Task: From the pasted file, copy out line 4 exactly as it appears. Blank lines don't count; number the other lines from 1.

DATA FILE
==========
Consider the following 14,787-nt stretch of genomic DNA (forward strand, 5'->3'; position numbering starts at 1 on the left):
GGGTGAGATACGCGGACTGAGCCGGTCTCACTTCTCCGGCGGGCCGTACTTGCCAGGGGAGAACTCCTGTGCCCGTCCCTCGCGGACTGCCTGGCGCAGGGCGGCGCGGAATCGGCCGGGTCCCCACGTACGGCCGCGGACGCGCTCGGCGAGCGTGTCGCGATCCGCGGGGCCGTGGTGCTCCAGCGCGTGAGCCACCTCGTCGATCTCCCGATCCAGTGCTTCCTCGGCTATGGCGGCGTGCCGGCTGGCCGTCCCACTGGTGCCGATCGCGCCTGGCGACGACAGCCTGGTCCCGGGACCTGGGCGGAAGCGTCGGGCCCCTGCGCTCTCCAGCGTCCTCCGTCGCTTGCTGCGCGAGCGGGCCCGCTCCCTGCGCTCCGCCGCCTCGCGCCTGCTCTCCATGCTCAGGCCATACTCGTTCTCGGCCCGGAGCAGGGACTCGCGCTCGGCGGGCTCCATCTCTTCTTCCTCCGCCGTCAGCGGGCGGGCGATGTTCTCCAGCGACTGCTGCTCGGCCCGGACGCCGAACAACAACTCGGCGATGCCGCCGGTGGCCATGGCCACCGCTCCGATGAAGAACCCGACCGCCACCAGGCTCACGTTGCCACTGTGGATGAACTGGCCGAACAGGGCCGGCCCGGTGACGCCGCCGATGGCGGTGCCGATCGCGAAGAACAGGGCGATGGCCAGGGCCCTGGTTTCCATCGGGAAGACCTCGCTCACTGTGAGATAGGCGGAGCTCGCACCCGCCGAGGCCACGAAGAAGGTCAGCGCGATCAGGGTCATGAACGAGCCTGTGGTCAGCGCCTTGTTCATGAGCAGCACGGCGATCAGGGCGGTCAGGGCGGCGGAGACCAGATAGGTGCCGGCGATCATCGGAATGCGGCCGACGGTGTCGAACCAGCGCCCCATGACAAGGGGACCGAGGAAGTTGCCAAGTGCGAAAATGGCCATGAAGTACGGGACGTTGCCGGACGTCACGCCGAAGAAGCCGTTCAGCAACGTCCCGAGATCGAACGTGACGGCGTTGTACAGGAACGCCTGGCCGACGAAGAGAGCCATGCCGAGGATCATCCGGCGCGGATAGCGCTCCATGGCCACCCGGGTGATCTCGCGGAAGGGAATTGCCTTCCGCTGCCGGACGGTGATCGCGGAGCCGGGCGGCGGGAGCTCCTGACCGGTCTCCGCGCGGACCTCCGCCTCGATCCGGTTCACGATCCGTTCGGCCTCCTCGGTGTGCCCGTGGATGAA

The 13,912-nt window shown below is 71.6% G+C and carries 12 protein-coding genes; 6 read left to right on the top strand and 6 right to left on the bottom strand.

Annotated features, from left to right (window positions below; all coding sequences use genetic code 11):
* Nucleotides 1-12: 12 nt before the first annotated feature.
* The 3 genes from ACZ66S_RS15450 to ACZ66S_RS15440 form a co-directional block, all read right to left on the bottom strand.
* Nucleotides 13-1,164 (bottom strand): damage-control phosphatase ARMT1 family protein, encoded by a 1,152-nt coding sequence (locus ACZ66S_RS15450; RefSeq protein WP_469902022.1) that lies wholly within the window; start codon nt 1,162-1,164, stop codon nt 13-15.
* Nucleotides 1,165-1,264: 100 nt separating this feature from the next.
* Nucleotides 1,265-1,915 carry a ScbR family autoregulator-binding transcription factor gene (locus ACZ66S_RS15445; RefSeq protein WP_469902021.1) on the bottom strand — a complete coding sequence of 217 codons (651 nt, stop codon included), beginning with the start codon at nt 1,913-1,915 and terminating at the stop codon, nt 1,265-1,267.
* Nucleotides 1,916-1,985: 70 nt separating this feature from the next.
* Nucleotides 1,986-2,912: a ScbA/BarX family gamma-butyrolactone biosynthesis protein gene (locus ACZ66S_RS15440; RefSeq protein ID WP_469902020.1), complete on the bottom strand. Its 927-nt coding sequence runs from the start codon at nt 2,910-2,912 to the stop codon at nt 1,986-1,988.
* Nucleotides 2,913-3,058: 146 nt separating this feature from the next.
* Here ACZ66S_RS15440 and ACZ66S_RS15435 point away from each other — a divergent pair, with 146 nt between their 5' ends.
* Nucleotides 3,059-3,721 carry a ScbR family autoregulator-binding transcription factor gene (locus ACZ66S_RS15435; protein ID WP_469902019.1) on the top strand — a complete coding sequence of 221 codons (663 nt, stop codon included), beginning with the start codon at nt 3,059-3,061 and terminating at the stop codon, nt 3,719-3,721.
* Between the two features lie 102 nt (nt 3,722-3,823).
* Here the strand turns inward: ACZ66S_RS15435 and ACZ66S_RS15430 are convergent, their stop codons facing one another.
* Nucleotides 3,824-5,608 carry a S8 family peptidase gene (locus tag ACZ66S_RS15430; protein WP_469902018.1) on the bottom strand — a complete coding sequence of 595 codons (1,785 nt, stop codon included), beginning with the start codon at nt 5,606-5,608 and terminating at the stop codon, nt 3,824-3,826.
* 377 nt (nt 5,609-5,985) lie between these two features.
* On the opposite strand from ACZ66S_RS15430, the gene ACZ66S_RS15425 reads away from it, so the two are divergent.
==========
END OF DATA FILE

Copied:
Annotated features, from left to right (window positions below; all coding sequences use genetic code 11):